Monthly Archives: March 2014

Concrete5 themes

I consider Concrete5 an excellent CMS for a less blog-oriented website, and it’s the one I chose for my first ever website, and I’m very happy with its quick functionality. There are some creases that I’ve not yet ironed out, like better control of spacing, but they’re not serious.  With Concrete5, everything’s in blocks of content that you can easily adjust to your liking just by logging into the page your on and making some changes in a visual way, a bit like in DTP. Read more ›




Whitespaces to_underscores

White spaces in file and directory names had never been much of an issue for me until I began doing two new things: using gVim as my note-management tool, and putting up websites.  gVim finds files better if all the paths are without whitespaces, and media files in websites work smoother in general if their names are without whitespaces.  So, I wondered how to create a better workflow for intelligently replacing whitespaces with underscores in Windows 7. Read more ›




Directory Listing for gVim Folded viewing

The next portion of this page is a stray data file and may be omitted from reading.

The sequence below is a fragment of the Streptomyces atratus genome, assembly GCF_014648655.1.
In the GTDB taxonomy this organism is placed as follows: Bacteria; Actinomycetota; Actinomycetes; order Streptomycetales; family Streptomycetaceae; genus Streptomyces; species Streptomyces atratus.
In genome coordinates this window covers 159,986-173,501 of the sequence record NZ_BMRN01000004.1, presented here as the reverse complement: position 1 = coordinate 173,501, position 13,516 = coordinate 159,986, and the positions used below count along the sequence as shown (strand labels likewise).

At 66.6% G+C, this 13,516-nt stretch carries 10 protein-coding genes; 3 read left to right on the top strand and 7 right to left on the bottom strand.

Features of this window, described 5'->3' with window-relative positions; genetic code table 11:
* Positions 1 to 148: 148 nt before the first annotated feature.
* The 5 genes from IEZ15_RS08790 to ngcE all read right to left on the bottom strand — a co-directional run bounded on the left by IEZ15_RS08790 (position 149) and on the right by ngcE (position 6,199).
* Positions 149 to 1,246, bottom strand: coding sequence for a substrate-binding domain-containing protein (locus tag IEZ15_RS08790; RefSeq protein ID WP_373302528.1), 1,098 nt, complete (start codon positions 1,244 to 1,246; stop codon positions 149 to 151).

The problem: do I have that somewhere?

Something that was holding me up organisationally was finding out if I had a film, or a podcast, or some notes somewhere on a disk drive that belongs to me but that’s not connected to my machine, which while I’m writing this is my old netbook. Read more ›




Selecting a WordPress theme

This can take a lot of time, because there are so many, but you need one that will allow the kind of functionality that you want.  The more advanced route is to not use an end-user theme at all, but something like _s, and build up your own theme, which is what experienced developers do, sometimes even deciding to write their own frameworks to build onto.  Being way below that level of knowledge, like any WordPress newbie, I looked at a lot of ready built themes, both free and not. Read more ›




So you want a website

Write your own site, with HTML, CSS, PHP, and a bewildering choice of additional web software.  Or rather don’t, it’ll take you years to figure out.  Instead, use the mature tools and services that’re available. Read more ›